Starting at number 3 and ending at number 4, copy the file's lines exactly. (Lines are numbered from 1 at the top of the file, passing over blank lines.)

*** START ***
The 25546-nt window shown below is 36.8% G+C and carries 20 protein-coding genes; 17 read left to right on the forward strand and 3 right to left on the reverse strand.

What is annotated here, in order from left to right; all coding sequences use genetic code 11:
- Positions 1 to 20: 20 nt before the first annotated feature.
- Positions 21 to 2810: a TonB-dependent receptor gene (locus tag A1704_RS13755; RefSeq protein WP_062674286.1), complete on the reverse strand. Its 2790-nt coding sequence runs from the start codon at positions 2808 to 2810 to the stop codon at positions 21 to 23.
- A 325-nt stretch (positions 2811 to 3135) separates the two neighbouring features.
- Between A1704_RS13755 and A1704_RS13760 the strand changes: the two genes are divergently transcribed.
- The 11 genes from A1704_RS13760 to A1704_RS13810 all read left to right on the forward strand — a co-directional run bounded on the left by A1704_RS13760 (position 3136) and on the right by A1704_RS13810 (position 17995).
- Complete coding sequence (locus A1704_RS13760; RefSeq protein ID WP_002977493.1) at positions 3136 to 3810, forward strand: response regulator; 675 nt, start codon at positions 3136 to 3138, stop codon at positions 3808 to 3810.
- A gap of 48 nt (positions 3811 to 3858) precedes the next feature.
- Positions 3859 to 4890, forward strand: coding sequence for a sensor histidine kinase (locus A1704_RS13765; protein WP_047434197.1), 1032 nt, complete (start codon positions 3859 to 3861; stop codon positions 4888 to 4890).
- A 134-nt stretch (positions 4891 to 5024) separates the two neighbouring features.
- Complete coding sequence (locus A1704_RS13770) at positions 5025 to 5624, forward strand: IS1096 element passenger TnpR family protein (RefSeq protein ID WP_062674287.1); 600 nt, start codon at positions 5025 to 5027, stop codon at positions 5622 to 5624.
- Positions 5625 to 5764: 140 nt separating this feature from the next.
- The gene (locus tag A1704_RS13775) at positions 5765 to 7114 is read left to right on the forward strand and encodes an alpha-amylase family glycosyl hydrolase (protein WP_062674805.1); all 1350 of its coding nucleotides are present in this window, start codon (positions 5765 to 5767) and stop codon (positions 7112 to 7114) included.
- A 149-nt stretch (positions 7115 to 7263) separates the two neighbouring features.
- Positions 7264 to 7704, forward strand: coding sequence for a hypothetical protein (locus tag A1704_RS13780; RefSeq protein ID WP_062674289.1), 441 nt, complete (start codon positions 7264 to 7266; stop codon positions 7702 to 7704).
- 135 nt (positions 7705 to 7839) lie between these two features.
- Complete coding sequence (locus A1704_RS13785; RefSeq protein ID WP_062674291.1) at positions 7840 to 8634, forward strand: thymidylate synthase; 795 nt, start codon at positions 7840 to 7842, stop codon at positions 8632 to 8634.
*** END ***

- Positions 1 to 20: 20 nt before the first annotated feature.
- Positions 21 to 2810: a TonB-dependent receptor gene (locus tag A1704_RS13755; RefSeq protein WP_062674286.1), complete on the reverse strand. Its 2790-nt coding sequence runs from the start codon at positions 2808 to 2810 to the stop codon at positions 21 to 23.